5 Ways Women Can Take Care of Their Whole Health
Women often carry multiple responsibilities: caregiving for their families, whether it’s children, partners, siblings or aging parents – while shouldering the mental load of running a household, balancing the demands of a job and finding time for themselves. Yet a recent survey found that nearly half of American women – 45% – are forgoing the preventive care services they need partly because they have limited time to schedule an appointment.
Many women are putting their health second to other demands in their lives – which can lead to chronic stress and worsen any mental health issues. Being healthy isn’t just about eating a balanced diet, getting 10,000 steps a day and seeing your doctor once a year. It’s about your whole health, including your mind.
Here are five ways women can take care of their whole health.
1. See your doctor every year
Preventive care appointments like annual physicals, screening tests, treatments and vaccines play an important role in a woman’s long-term health. Regularly seeing a health care provider each year means experts are watching for early signs of chronic conditions and cancers – and can recommend early interventions and treatment options if anything is detected, leading to better long-term outcomes.
Per the American Cancer Society, women of average risk should check for breast cancer with a screening mammogram at age 40, then annually until age 55, then every other year after age 55. However, those with risk factors may need to get a screening mammogram earlier than age 40 and yearly after age 55.
Many preventive services, including mammograms and other cancer screenings and tests, annual physicals, depression screenings are covered under health insurance plans. Annual physicals with a primary care provider are covered benefits by all Blue Cross Blue Shield of Michigan plans and are an important part of keeping you on track with the recommended schedule of vaccines and screening tests for chronic conditions, including cancer and diabetes.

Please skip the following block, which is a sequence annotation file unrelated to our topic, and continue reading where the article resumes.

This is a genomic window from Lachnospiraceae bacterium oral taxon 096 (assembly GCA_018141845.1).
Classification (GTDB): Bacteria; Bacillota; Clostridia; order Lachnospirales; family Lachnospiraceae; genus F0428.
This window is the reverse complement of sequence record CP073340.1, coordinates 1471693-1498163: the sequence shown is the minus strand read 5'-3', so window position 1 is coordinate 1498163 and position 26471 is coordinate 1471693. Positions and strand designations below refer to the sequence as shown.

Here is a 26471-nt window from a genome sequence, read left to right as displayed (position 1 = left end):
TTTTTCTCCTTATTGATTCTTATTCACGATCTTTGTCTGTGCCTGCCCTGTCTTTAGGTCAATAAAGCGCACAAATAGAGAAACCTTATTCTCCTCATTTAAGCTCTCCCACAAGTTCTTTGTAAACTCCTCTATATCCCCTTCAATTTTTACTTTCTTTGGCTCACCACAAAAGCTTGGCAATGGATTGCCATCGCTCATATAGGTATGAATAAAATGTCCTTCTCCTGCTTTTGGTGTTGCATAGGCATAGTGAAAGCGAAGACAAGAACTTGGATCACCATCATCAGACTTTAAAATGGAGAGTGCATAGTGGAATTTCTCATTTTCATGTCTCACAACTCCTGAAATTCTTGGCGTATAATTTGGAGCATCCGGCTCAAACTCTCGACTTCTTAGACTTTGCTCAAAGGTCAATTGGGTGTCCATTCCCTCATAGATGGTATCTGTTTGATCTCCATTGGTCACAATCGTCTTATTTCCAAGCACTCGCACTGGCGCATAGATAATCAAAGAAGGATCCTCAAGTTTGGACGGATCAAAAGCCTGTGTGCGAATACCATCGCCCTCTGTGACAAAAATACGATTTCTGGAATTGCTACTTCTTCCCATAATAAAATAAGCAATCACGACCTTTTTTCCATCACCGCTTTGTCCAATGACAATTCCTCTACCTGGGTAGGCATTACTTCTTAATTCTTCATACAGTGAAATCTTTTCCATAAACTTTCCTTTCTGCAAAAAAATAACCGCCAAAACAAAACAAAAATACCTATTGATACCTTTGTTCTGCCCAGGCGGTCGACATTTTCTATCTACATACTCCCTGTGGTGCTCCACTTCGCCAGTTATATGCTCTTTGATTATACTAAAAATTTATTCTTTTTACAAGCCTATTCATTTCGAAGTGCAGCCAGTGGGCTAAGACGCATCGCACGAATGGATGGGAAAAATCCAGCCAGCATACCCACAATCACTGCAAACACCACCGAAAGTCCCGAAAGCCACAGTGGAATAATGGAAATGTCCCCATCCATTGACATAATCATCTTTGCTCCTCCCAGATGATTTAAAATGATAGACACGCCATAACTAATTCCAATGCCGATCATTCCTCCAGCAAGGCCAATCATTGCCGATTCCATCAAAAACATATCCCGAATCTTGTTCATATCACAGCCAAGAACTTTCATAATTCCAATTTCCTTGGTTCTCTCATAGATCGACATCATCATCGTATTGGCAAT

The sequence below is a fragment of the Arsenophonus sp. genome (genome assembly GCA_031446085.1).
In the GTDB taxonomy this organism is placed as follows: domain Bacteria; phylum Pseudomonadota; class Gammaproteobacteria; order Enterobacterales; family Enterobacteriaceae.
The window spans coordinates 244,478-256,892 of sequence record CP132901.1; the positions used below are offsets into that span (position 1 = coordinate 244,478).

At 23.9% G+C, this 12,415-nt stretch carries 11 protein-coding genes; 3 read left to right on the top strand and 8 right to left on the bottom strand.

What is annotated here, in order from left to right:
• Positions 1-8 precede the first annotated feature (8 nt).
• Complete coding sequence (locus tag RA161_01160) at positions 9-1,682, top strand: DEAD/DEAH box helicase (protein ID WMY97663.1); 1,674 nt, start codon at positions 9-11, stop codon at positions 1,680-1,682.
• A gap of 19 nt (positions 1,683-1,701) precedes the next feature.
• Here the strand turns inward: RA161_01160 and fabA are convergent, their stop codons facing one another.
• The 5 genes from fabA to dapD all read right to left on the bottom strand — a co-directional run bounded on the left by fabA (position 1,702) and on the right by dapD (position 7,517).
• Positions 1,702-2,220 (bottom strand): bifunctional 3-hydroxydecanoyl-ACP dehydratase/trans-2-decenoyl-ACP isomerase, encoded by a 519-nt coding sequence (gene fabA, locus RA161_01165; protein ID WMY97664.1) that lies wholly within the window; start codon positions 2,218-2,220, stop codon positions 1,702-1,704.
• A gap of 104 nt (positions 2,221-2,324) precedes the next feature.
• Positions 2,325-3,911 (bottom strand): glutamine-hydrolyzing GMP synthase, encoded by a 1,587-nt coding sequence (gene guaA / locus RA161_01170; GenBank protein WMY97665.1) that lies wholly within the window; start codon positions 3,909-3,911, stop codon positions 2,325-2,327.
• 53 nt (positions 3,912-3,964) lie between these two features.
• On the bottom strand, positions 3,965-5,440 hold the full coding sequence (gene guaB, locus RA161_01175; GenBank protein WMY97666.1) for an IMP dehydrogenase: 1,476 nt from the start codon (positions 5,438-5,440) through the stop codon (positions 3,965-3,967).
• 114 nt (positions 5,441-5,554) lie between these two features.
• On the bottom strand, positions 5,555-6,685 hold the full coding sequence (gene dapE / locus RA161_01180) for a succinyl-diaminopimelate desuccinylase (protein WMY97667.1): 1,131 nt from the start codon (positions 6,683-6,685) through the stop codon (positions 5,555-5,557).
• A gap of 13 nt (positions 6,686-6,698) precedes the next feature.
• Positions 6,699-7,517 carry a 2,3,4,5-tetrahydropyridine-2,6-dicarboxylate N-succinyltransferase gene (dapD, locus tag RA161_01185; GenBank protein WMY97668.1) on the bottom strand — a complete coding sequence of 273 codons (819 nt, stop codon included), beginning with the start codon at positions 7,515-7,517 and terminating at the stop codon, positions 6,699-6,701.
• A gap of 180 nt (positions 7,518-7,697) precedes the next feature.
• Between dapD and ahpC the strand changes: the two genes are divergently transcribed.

If you are a Blue Cross or Blue Care Network member, you can find an in-network provider through your member account at bcbsm.com or on the Blue Cross mobile app.
2. Consider a telehealth visit
Finding an in-network provider that’s close, convenient and available can be a huge barrier for some women to getting health care– whether it’s for a physical ailment or for a mental health concern. Telehealth visits can be a great solution to offer women access to the professional advice they need. Women can talk to their health care providers and health plans to see what telehealth options are available to them.
- Blue Cross members have options for convenient, 24/7 access to medical experts:
- Blue Cross Online Visits℠ allows you to talk with a U.S board-certified doctor using your smartphone, tablet or computer about minor illnesses and injuries, like a cold, the flu, strains or sprains. You can also talk to a licensed therapist or psychiatrist about any challenges you’re facing. Before you get started, ensure your plan includes access to Blue Cross Online Visits℠ and services. Learn more about how to get started with online visits here.
- The 24-Hour Nurse Line is a free service that connects you with a registered nurse any time of day or night. The nurses can help you assess your situation and will direct you where to go to seek care. To speak with a nurse, call 1-800-775-2583 (for Blue Cross PPO members) or 1-855-624-5214 (for Blue Care Network HMO members).
- Blue Cross and Blue Care Network members aged 18 and older with behavioral health coverage are able to access mental health help through AbleTo, a virtual behavioral health provider.